Among the measures of patient outcomes where the hospital scored above average in the latest round of grades were preventing urinary tract infections, dangerous bed sores, collapsed lungs, serious breathing problems, dangerous blood clots, surgical wounds from splitting open, and accidental cuts and tears.
The hospital also improved its score for having “enough qualified nurses” from a 70.59 to a 94.12 out of 100, with the average performing hospital in U.S. scoring a 97.68 and worst scoring a 29.41 in that category.
Kline said in May that the reason for the low score at the time was because the hospital did not have a specific budget for training nurses, though there were more than 60 online mandatory courses to make sure they understand the hospital’s policies and procedures.
“We hadn’t carved out specifically how much money we spent on specific educational things,” she said on Monday. “I knew what my education budget was as a whole, but where it went to specific areas we didn’t have penciled out. We went through those exercises to make sure things were done correctly.”
“Seeing that score come up was huge,” she added about the qualified nurses. “It validated what i know — that we have such a phenomenal crew.”
The hospital has received numerous recognitions and awards over the years related to its quality of care and trained staffing.
Most recently, the hospital received awards in July from the Collaborative Alliance for Nursing Outcomes for “best performance in preventing hospital acquired pressure ulcers” and “best performance in preventing hospital acquired infections.”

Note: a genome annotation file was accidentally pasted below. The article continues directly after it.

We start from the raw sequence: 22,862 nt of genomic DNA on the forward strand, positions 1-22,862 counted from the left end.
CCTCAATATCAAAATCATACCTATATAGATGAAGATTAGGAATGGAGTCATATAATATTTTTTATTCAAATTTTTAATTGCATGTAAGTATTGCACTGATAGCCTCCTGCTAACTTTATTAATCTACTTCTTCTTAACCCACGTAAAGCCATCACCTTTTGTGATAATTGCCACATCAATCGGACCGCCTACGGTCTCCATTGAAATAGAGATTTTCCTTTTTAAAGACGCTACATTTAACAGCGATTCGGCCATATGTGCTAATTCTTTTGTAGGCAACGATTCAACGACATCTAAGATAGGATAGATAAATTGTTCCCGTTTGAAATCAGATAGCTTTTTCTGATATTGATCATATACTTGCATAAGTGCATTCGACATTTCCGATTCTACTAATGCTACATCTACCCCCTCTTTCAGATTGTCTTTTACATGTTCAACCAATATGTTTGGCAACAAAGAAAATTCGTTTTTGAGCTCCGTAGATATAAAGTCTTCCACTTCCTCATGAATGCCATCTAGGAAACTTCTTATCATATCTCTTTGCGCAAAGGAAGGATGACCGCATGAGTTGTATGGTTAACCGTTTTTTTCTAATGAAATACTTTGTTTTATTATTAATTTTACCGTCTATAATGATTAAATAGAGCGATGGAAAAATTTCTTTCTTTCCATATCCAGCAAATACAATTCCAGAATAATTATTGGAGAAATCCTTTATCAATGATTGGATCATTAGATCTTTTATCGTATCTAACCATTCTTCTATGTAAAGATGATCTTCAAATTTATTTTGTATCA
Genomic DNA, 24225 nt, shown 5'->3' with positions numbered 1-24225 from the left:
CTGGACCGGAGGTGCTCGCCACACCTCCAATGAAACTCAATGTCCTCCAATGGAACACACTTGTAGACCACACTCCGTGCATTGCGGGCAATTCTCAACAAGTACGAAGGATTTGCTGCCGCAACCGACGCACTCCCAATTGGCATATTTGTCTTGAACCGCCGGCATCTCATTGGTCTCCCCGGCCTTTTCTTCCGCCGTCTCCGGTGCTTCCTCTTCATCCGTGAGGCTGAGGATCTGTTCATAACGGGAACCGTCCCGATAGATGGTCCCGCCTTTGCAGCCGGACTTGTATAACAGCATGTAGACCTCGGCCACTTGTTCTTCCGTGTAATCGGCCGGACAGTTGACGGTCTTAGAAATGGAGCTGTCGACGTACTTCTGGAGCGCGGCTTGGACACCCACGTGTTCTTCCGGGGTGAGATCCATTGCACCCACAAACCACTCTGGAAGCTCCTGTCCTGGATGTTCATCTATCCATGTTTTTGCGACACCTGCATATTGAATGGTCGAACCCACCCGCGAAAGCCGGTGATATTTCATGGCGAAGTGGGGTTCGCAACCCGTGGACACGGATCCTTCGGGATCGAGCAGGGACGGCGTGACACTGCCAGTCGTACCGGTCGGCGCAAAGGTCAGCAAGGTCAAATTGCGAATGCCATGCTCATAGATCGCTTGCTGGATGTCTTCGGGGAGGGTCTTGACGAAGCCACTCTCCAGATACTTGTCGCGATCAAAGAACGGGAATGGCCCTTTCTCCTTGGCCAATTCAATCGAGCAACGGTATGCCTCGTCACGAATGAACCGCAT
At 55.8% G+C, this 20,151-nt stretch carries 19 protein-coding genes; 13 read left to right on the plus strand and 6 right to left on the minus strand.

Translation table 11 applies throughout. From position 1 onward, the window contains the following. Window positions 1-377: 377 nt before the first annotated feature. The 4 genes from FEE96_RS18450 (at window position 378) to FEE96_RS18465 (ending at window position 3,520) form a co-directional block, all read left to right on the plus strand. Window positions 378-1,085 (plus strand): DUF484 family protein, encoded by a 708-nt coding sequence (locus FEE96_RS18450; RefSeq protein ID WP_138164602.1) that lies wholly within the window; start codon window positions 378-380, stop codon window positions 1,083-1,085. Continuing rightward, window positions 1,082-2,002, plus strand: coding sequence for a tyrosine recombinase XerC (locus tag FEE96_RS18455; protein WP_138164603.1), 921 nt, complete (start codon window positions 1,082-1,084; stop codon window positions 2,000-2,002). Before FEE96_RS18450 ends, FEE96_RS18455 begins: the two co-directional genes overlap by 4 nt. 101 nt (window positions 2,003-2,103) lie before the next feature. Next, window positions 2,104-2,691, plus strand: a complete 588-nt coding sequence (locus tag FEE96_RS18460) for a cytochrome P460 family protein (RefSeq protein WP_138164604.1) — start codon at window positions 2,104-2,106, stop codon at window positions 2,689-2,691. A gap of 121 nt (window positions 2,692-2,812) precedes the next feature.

Areas where the hospital was still below average according to the latest Leapfrog survey were for surgical site infections after colon surgery, Clostridium difficile infections, death from treatable serious complications, and having specific trained doctors care for ICU patients.
Most of the data used to come up with the ratings comes from 2015 to this year.
According to the Leapfrog Group, 32 percent of the 2,600-plus hospital graded this fall received an A, 24 percent a B, 37 percent a C, 6 percent a D, and just less than 1 percent an F.
The five states with the highest percentage of hospitals that received an A were located in New Jersey, Oregon, Virginia, Massachusetts, and Texas, while California was ranked 23rd with about 32 percent of hospitals receiving the top grade.
Kline said she thought the time spent reviewing their processes to make sure they better met the requirements of Leapfrog was not a wasted effort and helped validate much of what the hospital has been doing.
“It’s helped rearrange some of the priorities, none of it would I say is critical, but it has been a driver to change some processes,” she said. “I feel like if the public looks to them as a credible source of information about their hospital, then I need to participate so they can be assured that their hospital is doing well.”
Contact Alex MacLean at firstname.lastname@example.org or (209) 588-4530.